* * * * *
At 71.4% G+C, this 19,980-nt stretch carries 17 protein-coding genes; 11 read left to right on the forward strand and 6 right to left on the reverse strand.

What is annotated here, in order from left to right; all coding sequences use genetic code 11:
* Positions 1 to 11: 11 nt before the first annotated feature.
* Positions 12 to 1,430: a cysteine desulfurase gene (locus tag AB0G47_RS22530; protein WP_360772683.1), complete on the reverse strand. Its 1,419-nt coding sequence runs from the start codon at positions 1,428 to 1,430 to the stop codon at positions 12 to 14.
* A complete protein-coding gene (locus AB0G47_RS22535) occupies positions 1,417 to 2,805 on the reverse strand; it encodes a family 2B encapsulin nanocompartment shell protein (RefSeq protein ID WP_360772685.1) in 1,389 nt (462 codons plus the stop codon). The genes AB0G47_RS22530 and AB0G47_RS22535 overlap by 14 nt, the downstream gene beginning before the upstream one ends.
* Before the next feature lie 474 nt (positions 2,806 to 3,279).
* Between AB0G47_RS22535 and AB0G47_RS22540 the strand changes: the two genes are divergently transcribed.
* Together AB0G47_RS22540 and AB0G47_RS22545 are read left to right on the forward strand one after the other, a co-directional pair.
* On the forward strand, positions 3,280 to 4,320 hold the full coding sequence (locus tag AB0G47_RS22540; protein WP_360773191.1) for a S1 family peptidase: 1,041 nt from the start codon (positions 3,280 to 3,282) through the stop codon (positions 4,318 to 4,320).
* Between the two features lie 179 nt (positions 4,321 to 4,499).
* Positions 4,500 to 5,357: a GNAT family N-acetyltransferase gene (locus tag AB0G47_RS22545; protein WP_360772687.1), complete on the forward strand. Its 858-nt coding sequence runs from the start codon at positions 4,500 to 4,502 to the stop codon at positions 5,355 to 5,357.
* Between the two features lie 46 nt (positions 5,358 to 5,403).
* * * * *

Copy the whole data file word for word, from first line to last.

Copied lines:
At 71.4% G+C, this 19,980-nt stretch carries 17 protein-coding genes; 11 read left to right on the forward strand and 6 right to left on the reverse strand.

What is annotated here, in order from left to right; all coding sequences use genetic code 11:
* Positions 1 to 11: 11 nt before the first annotated feature.
* Positions 12 to 1,430: a cysteine desulfurase gene (locus tag AB0G47_RS22530; protein WP_360772683.1), complete on the reverse strand. Its 1,419-nt coding sequence runs from the start codon at positions 1,428 to 1,430 to the stop codon at positions 12 to 14.
* A complete protein-coding gene (locus AB0G47_RS22535) occupies positions 1,417 to 2,805 on the reverse strand; it encodes a family 2B encapsulin nanocompartment shell protein (RefSeq protein ID WP_360772685.1) in 1,389 nt (462 codons plus the stop codon). The genes AB0G47_RS22530 and AB0G47_RS22535 overlap by 14 nt, the downstream gene beginning before the upstream one ends.
* Before the next feature lie 474 nt (positions 2,806 to 3,279).
* Between AB0G47_RS22535 and AB0G47_RS22540 the strand changes: the two genes are divergently transcribed.
* Together AB0G47_RS22540 and AB0G47_RS22545 are read left to right on the forward strand one after the other, a co-directional pair.
* On the forward strand, positions 3,280 to 4,320 hold the full coding sequence (locus tag AB0G47_RS22540; protein WP_360773191.1) for a S1 family peptidase: 1,041 nt from the start codon (positions 3,280 to 3,282) through the stop codon (positions 4,318 to 4,320).
* Between the two features lie 179 nt (positions 4,321 to 4,499).
* Positions 4,500 to 5,357: a GNAT family N-acetyltransferase gene (locus tag AB0G47_RS22545; protein WP_360772687.1), complete on the forward strand. Its 858-nt coding sequence runs from the start codon at positions 4,500 to 4,502 to the stop codon at positions 5,355 to 5,357.
* Between the two features lie 46 nt (positions 5,358 to 5,403).